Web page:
Are you ready for a Word Study program that just might rock your world?
Just as the reading and writing workshops were born out of studying the habits of great readers and writers, I spent a little time researching the habits of great spellers. I read lots of articles from national spelling bee winners and even interviewed a few people from my life that have always had a knack for spelling things correctly. From there, I gathered my notes and turned them into mini-lessons that might encourage students to become people who find patterns, look for things to alphabetize, or notice when words break spelling patterns in their every day life. Essentially, this curriculum is designed to encourage kids to become word lovers and word investigators by nature. These lessons are designed to provide kids with what I call spelling habits of mind. These units are designed to give your spellers a teaching-tip that is good for ALL spellers, and then they will go off to complete their differentiated spelling tasks, games, and activities to help them become better spellers.
Based off of the spelling inventory (from Words Their Way), my students are in one of three groups that I call “spelling clubs:” emergent spellers, letter-name spellers, and within word spellers. I like this term because the students don’t know what I’m doing. For example, they think that the yellow group (emergent spellers) just “happen to be studying blends this week” and the orange group (within word spellers) just “happen to be studying long ‘a’ patterns.” I tell them eventually everyone will study everything, so I can trick them a little better. I personally don’t enjoy the spelling curriculums I’ve used in the past where there are multiple lists within the same skill. Kids know when the class is studying “long /a/” and their list consists of words like “cake” and “rake” while other kids are learning works like “obligate” and “explain.” They quickly figure out which “group” they are apart of. I like to think that this method is a bit less obvious.
In an effort to meet students where they are, they will work on word pattern lists that are designed specifically for their level. I start my students on the continuum and then move them right along lesson by lesson. There is of course, room to jump groups. I will administer a quick assessment if I feel like a student is rapidly progressing during the year. They are not “stuck” in any group!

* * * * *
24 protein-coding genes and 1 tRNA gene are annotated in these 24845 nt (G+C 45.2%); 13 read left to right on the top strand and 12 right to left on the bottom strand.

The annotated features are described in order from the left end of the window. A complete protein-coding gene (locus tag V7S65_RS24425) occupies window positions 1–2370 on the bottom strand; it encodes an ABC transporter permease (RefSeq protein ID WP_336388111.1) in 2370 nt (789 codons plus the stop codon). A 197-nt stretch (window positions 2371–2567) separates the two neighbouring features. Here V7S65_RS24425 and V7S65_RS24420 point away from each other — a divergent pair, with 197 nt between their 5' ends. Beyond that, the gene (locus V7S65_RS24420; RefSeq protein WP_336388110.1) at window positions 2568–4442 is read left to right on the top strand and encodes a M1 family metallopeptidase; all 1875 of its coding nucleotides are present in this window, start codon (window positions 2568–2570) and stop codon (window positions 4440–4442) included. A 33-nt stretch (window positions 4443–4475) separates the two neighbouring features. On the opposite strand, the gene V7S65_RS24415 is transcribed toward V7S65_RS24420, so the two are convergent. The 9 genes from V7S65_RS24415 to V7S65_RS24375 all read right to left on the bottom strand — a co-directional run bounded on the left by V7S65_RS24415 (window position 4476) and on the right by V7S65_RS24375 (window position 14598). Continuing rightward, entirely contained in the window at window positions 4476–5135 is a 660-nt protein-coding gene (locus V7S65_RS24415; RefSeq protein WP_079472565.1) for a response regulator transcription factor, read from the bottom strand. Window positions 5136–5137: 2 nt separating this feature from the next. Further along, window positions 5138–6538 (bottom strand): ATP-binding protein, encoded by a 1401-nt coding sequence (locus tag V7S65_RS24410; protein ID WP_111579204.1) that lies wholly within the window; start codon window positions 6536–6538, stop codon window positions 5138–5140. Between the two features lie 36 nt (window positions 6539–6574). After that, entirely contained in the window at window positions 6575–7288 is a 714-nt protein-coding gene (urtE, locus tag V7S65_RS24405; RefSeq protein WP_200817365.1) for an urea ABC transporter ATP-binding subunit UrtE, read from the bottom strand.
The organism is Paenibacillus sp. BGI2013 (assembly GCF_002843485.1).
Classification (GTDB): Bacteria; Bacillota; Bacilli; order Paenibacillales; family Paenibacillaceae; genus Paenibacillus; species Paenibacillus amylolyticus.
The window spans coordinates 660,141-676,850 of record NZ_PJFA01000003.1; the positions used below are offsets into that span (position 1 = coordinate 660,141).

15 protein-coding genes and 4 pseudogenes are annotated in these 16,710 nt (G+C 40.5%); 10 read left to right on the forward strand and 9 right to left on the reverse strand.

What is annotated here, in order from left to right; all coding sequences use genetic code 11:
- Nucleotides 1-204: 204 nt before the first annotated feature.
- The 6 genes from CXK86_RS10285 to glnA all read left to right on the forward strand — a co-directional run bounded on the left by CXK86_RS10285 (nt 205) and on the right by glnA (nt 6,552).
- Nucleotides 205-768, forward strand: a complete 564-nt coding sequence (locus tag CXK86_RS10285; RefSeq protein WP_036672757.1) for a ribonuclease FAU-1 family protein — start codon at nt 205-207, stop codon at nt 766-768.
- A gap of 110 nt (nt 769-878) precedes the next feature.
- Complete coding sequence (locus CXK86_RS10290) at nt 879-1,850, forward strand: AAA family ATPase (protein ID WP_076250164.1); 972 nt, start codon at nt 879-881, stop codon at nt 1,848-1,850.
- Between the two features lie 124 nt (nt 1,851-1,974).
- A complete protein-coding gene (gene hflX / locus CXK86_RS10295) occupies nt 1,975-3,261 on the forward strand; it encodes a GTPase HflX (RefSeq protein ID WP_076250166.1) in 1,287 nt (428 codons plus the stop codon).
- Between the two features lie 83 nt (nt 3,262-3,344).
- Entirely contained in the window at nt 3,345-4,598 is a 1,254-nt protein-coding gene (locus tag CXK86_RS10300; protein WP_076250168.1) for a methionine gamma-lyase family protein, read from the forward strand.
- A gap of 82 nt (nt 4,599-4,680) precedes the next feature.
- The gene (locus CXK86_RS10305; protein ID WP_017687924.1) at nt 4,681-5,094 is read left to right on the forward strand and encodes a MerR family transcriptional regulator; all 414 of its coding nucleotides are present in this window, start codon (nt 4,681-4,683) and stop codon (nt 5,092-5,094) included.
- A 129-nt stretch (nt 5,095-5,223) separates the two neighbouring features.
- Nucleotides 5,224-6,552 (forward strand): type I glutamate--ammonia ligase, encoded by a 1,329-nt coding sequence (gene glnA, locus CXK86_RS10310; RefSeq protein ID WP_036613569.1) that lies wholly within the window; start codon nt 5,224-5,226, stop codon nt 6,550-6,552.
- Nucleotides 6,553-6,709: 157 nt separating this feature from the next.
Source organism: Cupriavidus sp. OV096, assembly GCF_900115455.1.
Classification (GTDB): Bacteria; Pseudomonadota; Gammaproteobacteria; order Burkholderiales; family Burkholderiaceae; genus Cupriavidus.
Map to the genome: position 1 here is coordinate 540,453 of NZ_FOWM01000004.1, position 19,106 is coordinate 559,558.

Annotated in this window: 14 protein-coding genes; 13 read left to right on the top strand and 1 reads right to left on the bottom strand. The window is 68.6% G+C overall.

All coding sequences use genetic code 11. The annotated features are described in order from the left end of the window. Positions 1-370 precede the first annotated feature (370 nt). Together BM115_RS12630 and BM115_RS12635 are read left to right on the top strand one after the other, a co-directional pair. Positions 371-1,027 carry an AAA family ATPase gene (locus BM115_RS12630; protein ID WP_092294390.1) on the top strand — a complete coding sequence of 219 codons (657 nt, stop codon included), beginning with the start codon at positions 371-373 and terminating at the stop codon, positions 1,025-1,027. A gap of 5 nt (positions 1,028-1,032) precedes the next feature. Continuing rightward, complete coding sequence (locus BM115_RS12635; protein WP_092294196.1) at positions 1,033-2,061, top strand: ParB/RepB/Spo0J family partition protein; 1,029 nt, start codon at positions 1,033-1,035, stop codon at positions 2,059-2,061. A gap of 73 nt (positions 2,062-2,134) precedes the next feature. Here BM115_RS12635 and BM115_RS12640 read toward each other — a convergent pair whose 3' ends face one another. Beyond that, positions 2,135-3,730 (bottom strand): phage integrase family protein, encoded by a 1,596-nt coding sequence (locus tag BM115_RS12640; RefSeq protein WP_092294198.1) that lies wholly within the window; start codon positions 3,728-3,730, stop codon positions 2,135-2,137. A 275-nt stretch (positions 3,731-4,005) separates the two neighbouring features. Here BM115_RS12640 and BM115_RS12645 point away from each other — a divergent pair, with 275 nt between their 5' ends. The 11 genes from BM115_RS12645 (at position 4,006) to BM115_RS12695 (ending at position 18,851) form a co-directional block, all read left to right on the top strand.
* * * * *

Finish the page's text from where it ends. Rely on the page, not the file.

The word pattern cycles last for 10 days. After every 4th word pattern cycle, my class participates in a class-wide pattern study on the same skill. This skill is based on word structures or meanings (like compound words, posessives, etc…). These units can be swapped in or out based on need.
Days 1-6 are spent doing various practice activities with their list of words. Days 7-10 are spent doing group assessments, spelling games, or makeup-work. I keep the same routine for consistency.
Below are the Word Units of Study for the year.
These were written with all spellers in mind. The units aren’t skill-specific (like a whole unit on long vowels or diphthongs) but rather they are mini-lessons with tips and strategies to become a life-long lover of words.
The spelling pattern cycles have a set list of words that students will work with but they will be on the lookout for words that match their pattern, so their collection of words will grow tremendously during the 10-day stretch. I do let parent know about the words that their child will be studying but I send a letter home explicitly stating that this is NOT a spelling list to drill. I ask them to jot some words down that they might happen upon during their nightly reading.
There are word lists, home lists, and word logs for each of these word pattern and skill-specific cycles.
Here are some examples of the activities done during the 10-day cycle.
Just as we celebrate the end of a reading or writing unit, we also celebrate the end of a spelling unit! The first unit is celebrated by making a class book with our word-study goals for the year. Some units will be celebrated with special projects and the last unit is celebrated with a class-wide (or grade level-wide) Spelling Bee!
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Wife, Mama of 2, and apron wearing primary educator from Indianapolis.